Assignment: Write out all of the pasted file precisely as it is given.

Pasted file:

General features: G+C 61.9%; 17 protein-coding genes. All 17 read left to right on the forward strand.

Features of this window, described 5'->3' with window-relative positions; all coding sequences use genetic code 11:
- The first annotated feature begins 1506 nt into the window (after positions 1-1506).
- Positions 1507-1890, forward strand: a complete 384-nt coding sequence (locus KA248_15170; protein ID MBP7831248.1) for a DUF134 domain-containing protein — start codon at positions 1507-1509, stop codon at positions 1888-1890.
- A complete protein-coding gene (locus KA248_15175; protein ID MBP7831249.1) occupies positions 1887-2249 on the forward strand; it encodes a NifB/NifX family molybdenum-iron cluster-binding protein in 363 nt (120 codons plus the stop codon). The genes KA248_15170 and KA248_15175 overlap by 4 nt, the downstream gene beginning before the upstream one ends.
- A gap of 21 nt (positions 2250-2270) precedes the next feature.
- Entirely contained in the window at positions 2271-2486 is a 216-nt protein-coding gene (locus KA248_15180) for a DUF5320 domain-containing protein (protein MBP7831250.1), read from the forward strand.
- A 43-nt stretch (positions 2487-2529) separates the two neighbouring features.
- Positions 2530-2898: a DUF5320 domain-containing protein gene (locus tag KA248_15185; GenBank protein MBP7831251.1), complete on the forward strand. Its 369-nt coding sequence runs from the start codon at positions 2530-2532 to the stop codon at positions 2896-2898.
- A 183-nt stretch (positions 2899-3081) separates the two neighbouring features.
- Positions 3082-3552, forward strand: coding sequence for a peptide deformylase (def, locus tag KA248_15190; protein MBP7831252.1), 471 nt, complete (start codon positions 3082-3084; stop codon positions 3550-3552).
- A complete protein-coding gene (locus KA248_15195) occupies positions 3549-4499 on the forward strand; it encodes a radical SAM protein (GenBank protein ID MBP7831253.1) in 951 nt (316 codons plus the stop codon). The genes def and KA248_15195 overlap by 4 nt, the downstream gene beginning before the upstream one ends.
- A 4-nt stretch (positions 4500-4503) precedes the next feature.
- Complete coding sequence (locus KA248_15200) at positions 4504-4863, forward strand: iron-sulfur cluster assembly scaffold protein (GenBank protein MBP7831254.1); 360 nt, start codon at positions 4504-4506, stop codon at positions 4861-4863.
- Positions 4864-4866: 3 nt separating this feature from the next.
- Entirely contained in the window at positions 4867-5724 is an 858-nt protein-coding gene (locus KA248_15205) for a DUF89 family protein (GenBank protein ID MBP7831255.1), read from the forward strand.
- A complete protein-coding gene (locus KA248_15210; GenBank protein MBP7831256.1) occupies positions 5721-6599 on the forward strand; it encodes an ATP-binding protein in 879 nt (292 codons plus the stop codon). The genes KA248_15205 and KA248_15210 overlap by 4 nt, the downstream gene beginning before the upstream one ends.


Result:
General features: G+C 61.9%; 17 protein-coding genes. All 17 read left to right on the forward strand.

Features of this window, described 5'->3' with window-relative positions; all coding sequences use genetic code 11:
- The first annotated feature begins 1506 nt into the window (after positions 1-1506).
- Positions 1507-1890, forward strand: a complete 384-nt coding sequence (locus KA248_15170; protein ID MBP7831248.1) for a DUF134 domain-containing protein — start codon at positions 1507-1509, stop codon at positions 1888-1890.
- A complete protein-coding gene (locus KA248_15175; protein ID MBP7831249.1) occupies positions 1887-2249 on the forward strand; it encodes a NifB/NifX family molybdenum-iron cluster-binding protein in 363 nt (120 codons plus the stop codon). The genes KA248_15170 and KA248_15175 overlap by 4 nt, the downstream gene beginning before the upstream one ends.
- A gap of 21 nt (positions 2250-2270) precedes the next feature.
- Entirely contained in the window at positions 2271-2486 is a 216-nt protein-coding gene (locus KA248_15180) for a DUF5320 domain-containing protein (protein MBP7831250.1), read from the forward strand.
- A 43-nt stretch (positions 2487-2529) separates the two neighbouring features.
- Positions 2530-2898: a DUF5320 domain-containing protein gene (locus tag KA248_15185; GenBank protein MBP7831251.1), complete on the forward strand. Its 369-nt coding sequence runs from the start codon at positions 2530-2532 to the stop codon at positions 2896-2898.
- A 183-nt stretch (positions 2899-3081) separates the two neighbouring features.
- Positions 3082-3552, forward strand: coding sequence for a peptide deformylase (def, locus tag KA248_15190; protein MBP7831252.1), 471 nt, complete (start codon positions 3082-3084; stop codon positions 3550-3552).
- A complete protein-coding gene (locus KA248_15195) occupies positions 3549-4499 on the forward strand; it encodes a radical SAM protein (GenBank protein ID MBP7831253.1) in 951 nt (316 codons plus the stop codon). The genes def and KA248_15195 overlap by 4 nt, the downstream gene beginning before the upstream one ends.
- A 4-nt stretch (positions 4500-4503) precedes the next feature.
- Complete coding sequence (locus KA248_15200) at positions 4504-4863, forward strand: iron-sulfur cluster assembly scaffold protein (GenBank protein MBP7831254.1); 360 nt, start codon at positions 4504-4506, stop codon at positions 4861-4863.
- Positions 4864-4866: 3 nt separating this feature from the next.
- Entirely contained in the window at positions 4867-5724 is an 858-nt protein-coding gene (locus KA248_15205) for a DUF89 family protein (GenBank protein ID MBP7831255.1), read from the forward strand.
- A complete protein-coding gene (locus KA248_15210; GenBank protein MBP7831256.1) occupies positions 5721-6599 on the forward strand; it encodes an ATP-binding protein in 879 nt (292 codons plus the stop codon). The genes KA248_15205 and KA248_15210 overlap by 4 nt, the downstream gene beginning before the upstream one ends.